Why Pre-School?

Five Significant Reasons For a Pre-School Education

Brain development is highest during the first four years of life. The brain is forming important neural paths to help develop the child's ability to perform and function and learn well. Children are able to learn at a rapid rate and want and need to learn new information. I've heard so many teachers and parents remark that at this age their child's brain is like a sponge.

Their brain absorbs information and stores it, often feeling saturated with new input (another important reason your child needs at least 10 hours of sleep). But that is precisely one of the functions of the brain. Your child can benefit immensely when interacting in a quality preschool which is content rich with appropriate information and materials.

Going hand in hand with brain development is structure. Structure is vital for the young preschooler and the child thrives in a loving, structured environment with stimulating colors, sounds, textures, classroom layout, varying activities and books. The child learns routine and expectations and begins to look forward to the next activity.

Their little brains help them process these codes of familiarity and it gives the child a sense of security and belonging. Once they are settled into the structure and routine of the preschool classroom, it begins to build a solid framework for their future school career which will be much more structured and demanding.

Social skills are next on the list and they are important to learn at this age rather than waiting until School age or later. One of the reasons older children may have difficulty in school is that they never really learned the social skills in preschool. Social skills such as learning how to listen, nice talk, brave talk, taking turns, acceptance of multi-cultural differences, apologies, when to say please and thank you, how to speak in a group, helping each other, learning compassion and empathy.

There are so many rich opportunities for a child to develop social skills and every Preschool teacher I ever communicate with always lists these as being the most important skills to learn in preschool. It is important that a child learns early that the world does not revolve around him alone, and it helps the child learn that we live in a world full of many different kinds of people.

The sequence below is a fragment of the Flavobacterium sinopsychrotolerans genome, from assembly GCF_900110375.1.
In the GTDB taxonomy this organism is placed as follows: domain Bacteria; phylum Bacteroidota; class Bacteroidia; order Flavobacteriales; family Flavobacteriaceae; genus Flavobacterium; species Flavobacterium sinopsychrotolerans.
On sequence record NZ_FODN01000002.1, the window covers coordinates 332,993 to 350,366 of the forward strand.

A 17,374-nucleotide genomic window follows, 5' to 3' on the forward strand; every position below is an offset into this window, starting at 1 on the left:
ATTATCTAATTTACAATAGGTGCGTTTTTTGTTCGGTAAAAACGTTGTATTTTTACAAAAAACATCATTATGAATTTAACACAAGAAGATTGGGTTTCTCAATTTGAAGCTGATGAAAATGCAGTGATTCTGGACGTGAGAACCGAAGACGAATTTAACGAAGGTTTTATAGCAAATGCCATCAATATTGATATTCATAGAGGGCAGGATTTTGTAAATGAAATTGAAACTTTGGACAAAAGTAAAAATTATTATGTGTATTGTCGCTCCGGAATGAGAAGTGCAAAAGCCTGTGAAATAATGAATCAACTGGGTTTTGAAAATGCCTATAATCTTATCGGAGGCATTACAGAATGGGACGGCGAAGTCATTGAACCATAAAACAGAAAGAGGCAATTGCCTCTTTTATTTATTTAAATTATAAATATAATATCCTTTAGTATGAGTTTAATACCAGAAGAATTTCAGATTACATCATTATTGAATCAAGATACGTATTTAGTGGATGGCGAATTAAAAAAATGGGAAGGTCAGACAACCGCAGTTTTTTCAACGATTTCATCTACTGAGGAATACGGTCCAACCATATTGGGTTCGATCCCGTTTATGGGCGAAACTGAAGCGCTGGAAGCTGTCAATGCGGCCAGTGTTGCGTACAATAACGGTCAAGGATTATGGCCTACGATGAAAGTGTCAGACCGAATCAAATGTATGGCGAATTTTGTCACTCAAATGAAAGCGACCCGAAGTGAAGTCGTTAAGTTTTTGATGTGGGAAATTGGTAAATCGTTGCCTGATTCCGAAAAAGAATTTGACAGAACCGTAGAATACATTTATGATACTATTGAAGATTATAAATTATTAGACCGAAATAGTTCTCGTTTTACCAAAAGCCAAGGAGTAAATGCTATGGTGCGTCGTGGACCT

Academics are now being emphasized more than in past years because there is more research substantiating that a child is able to learn and perform more than what we used to expect. Also, there are more academics in the preschool curriculum now because the schools expect a child entering to know what once used to be taught in Preschool.

Are all children going to learn to write letters well at the age of three? No. But given the opportunity to have a writing center with all different kinds of writing utensils and paper, the child will begin to strengthen his fine motor skills which are needed to learn how to write properly. Most Preschools expect the child to enter school knowing how to print the alphabet, numbers 1-10 (some 1-20), write their first and last name, display basic social skills and have an ability to comprehend and follow directions.

Last and not least on why preschool is important is the needed space it gives you as a parent to work or have time to pursue interests, hobbies, friends as an adult in your adult world. As a parent, one still needs to grow and learn and give to the community if that is something you enjoy doing. The child needs this time away from his parents and home to learn about the world, about people, about accepting others, making new friends. Children learn trust and independence. Mom can't always be there doing everything for the child.

When given the opportunity to do things on his/her own or with a group, the child is learning important work attributes that are necessary in his future. Many businesses and companies work together in teams and depend on each other to contribute and know how to team project. And there are opportunities for the child to learn how to work on his own, at his own pace, making his own expectations and goals. The preschool setting can be that strong foundation for a successful school/work career making it easier to enjoy a fulfilling life.